The prep time was listed as an hour if the Adobo was already made which I thought to be a pretty accurate time. I was glad for once I wasn't going to spend all day cooking like I have the past few weekends. It didn't take long for the fish to cook. There were two options for cooking, using a griddle or broiling. I went with the broiling option. The husks burned a little but the recipe mentioned they would. It really dried the husks out and made them brittle so they broke a little when I turned them so a couple had some of the juices come out but not too much. I garnished them with cilantro and fresh chopped onion and was supposed to serve them with lime wedges but just realized I forgot to include those. They were good but I'm thinking they would have been even better with a little fresh lime juice squeezed over the top.

Tres Chiles
Homemade Chile Powder Toasted Garlic
Fish Marinating in Adobo Paste Wrapping Fish in Cornhusks
Fish Broiled in Cornhusks

Thursday, March 24, 2011

Mole Rojo con Pollo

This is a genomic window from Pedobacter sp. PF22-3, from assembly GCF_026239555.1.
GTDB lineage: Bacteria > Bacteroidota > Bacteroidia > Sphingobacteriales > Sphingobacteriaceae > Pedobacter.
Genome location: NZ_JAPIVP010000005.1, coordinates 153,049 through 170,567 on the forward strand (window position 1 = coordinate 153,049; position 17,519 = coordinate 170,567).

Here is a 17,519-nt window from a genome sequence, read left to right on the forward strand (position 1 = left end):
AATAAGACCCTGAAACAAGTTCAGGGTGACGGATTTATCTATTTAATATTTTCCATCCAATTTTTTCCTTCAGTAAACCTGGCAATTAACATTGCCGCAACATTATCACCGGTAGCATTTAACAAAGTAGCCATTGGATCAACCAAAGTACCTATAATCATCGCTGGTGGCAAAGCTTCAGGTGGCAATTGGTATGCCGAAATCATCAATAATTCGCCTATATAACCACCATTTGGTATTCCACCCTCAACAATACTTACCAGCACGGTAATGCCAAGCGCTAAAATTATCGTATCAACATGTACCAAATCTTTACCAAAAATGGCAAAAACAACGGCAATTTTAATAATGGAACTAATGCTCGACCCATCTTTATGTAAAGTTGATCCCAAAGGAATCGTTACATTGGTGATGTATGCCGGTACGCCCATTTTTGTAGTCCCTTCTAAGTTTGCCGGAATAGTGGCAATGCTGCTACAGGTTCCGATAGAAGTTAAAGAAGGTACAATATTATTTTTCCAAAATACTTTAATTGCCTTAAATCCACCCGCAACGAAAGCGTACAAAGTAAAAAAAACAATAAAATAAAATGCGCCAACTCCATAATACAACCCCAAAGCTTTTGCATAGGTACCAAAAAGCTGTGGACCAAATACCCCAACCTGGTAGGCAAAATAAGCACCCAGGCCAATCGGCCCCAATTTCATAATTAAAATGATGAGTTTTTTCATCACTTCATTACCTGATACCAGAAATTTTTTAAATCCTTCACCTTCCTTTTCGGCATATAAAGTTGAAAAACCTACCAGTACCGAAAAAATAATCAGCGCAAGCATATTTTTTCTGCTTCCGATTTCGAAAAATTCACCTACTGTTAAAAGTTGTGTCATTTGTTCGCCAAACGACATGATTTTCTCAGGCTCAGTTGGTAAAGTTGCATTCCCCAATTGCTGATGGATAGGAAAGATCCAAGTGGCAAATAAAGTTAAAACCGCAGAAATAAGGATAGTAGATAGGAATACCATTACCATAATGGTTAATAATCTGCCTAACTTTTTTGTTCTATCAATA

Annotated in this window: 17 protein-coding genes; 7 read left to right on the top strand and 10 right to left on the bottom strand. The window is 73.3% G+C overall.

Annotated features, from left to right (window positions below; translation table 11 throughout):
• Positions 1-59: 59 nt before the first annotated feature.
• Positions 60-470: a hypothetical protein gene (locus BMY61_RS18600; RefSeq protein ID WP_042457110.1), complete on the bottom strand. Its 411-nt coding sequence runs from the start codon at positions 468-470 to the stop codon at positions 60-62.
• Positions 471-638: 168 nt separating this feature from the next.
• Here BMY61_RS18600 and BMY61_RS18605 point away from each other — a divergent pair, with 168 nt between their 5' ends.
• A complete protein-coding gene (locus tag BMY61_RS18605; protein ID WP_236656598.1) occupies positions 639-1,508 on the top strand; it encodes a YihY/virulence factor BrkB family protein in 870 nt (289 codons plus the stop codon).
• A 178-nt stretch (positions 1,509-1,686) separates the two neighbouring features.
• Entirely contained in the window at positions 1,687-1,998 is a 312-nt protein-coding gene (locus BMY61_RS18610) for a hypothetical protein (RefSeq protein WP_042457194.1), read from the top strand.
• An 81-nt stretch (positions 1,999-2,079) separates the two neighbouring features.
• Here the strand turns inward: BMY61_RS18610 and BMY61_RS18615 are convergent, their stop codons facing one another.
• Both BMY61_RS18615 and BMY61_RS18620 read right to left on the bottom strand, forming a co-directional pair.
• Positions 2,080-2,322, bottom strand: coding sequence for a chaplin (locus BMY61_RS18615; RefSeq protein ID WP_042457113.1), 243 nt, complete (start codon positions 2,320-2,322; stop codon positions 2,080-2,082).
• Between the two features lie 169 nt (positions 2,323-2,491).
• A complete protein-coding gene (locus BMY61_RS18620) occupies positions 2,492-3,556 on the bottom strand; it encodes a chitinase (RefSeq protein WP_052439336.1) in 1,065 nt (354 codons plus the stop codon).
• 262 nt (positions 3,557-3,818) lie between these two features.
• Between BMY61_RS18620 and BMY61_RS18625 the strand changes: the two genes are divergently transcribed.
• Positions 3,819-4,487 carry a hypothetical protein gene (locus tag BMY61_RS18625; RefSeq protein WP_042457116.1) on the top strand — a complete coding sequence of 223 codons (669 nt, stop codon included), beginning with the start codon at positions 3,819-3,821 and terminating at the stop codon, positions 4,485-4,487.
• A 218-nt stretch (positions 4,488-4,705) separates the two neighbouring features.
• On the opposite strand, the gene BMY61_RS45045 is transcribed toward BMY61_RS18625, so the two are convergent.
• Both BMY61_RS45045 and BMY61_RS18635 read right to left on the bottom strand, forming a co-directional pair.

Mole Rojo con Pollo Rich red mole with chicken is the English translation of this dish from Rick Bayless' Authentic Mexican Cookbook. This was yet another time consuming recipe. This time I started really early so not to chance eating at 9:00 at night again. I got the mole sauce done by around 3:00. All that was left to do was cook the chicken in the sauce for 25 minutes and it was done. Making the sauce did take several hours though. In case you aren't familiar with mole, it is a Mexican sauce containing chocolate and chiles. The most common brands of Mexican chocolate are Nestle Abuelita and the more traditional, Ibarra. I had some Ibarra in my cupboard though I've had it for a while and wasn't sure if it was still good. I didn't see an expiration date on it so I decided to use it. It didn't smell bad and I didn't get sick so it must be ok right? The chocolate comes in round disks which have indents that make 8 wedges like a pie. Each disk is individually wrapped so they probably last a long time that way.